Nottingham: John Clarkson





At just 19 years old, John Clarkson was arrested and sentenced to two years in prison by a Nottingham court. He was convicted for having consensual sex with his boyfriend. Clarkson’s story is an important case study in understanding the history of gay rights in the UK.

Shortly after his arrest Clarkson’s home, which he shared with his boyfriend, was raided by the police who took personal items as evidence. This included magazines, a bedsheet, a jar of Nivea and a Christmas card with the message ‘all my love as ever, John’. Both men were medically examined for evidence that they had had sex.

At court, the items taken from their flat were held up as evidence. Court clerks pointed out stains on the bedsheets and pubic hairs in the Nivea jar.

They did during the trial the most amazing, humiliating things I’d ever seen in my life.

Ray Gosling, a journalist covering the trail

On his release, Clarkson became an ardent activist. He used the injustices he experienced as fuel to continue the fight for gay rights. He became a leading campaigner in Nottingham before he died in 1996, just two years after his ‘crime’ became legal.

Thanks to men like John Clarkson involved in decades of campaigning, the age of consent for all men was finally equalised in 2001. There were setbacks along the way such as the hysteria in some circles around AIDS, claims that it was a ‘gay plague’, and Section 28, which prohibited local councils from ‘promoting’ homosexuality.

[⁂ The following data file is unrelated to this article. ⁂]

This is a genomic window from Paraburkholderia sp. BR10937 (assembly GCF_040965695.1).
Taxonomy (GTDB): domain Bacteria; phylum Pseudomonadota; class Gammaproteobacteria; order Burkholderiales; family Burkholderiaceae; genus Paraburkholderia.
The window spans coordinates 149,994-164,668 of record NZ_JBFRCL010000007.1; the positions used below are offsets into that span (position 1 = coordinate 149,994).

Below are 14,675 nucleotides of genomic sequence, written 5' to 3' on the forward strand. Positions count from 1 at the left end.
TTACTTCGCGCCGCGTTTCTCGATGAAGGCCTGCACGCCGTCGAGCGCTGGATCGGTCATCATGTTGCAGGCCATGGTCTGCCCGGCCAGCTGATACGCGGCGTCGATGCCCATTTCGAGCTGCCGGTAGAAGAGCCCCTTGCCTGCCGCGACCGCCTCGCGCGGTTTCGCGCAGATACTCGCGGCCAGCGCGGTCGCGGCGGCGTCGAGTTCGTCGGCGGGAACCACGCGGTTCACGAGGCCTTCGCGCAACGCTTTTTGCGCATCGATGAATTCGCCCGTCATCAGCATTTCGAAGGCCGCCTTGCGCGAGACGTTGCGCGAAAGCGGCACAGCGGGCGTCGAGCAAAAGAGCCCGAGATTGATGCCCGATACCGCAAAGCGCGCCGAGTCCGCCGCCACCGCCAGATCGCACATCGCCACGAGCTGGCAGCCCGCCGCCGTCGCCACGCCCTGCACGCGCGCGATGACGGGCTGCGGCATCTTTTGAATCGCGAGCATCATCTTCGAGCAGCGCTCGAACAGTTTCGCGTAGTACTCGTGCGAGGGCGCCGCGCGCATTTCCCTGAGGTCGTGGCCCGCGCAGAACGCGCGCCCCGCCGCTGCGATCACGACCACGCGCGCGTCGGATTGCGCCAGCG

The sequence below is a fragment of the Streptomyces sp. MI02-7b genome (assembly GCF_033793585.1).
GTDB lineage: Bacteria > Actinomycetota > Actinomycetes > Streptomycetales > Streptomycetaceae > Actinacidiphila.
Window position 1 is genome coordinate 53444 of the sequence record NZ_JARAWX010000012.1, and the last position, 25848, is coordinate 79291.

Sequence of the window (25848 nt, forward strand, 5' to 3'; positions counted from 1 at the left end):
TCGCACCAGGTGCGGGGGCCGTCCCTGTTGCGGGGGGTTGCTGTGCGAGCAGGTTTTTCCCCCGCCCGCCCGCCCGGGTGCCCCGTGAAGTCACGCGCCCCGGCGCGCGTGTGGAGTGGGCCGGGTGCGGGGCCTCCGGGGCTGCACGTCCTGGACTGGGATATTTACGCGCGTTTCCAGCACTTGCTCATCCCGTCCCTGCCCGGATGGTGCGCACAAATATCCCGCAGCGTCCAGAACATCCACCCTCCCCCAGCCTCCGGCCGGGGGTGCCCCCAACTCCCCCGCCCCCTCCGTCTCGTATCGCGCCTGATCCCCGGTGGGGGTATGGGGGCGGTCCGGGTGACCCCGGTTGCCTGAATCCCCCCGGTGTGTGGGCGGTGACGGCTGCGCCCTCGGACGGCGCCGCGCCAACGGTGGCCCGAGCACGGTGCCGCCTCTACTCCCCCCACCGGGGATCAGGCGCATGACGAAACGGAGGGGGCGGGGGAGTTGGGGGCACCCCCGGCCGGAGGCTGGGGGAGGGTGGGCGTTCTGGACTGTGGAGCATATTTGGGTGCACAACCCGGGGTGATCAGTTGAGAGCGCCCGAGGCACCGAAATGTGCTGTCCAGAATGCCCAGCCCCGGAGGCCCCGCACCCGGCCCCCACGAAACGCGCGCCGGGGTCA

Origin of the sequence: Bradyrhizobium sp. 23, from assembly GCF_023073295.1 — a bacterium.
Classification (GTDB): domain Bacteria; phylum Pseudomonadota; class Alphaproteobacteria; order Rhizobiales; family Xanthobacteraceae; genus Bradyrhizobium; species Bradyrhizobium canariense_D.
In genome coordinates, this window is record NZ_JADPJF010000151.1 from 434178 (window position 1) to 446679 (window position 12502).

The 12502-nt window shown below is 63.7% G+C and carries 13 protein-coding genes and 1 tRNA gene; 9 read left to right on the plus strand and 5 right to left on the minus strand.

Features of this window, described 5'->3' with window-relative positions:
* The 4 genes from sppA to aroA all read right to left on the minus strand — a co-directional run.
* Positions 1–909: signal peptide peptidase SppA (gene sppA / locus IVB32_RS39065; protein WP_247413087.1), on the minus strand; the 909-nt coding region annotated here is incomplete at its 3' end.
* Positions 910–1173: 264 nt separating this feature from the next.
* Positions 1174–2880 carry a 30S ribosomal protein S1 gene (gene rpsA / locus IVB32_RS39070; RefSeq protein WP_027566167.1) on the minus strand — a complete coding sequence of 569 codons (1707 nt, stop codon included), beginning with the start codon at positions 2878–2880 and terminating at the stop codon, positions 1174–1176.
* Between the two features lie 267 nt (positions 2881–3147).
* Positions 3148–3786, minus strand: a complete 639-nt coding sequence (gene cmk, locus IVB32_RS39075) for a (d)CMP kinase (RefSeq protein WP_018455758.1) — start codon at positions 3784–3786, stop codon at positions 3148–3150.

A large white sheet with a quote printed on it that reads ‘But they did during the trail the most amazing, humiliating things I’d ever seen in my life. Two ushers came out in proper suits and held up the bed sheets. And then a clerk came out and pointed out to the jury where there were stains of spunk and a bit fo what is politely called a skid mark. The jar of Nivea was passed along the jury. ‘Notice the public hair’. I thought, this is awful. This is absolutely awful’.
An installation featuring a sheet with quote from journalist Ray Gosling, who covered the court trail. This installation was featured at the Journey to Justice Nottingham exhibition.
Credit: Scott Weightman

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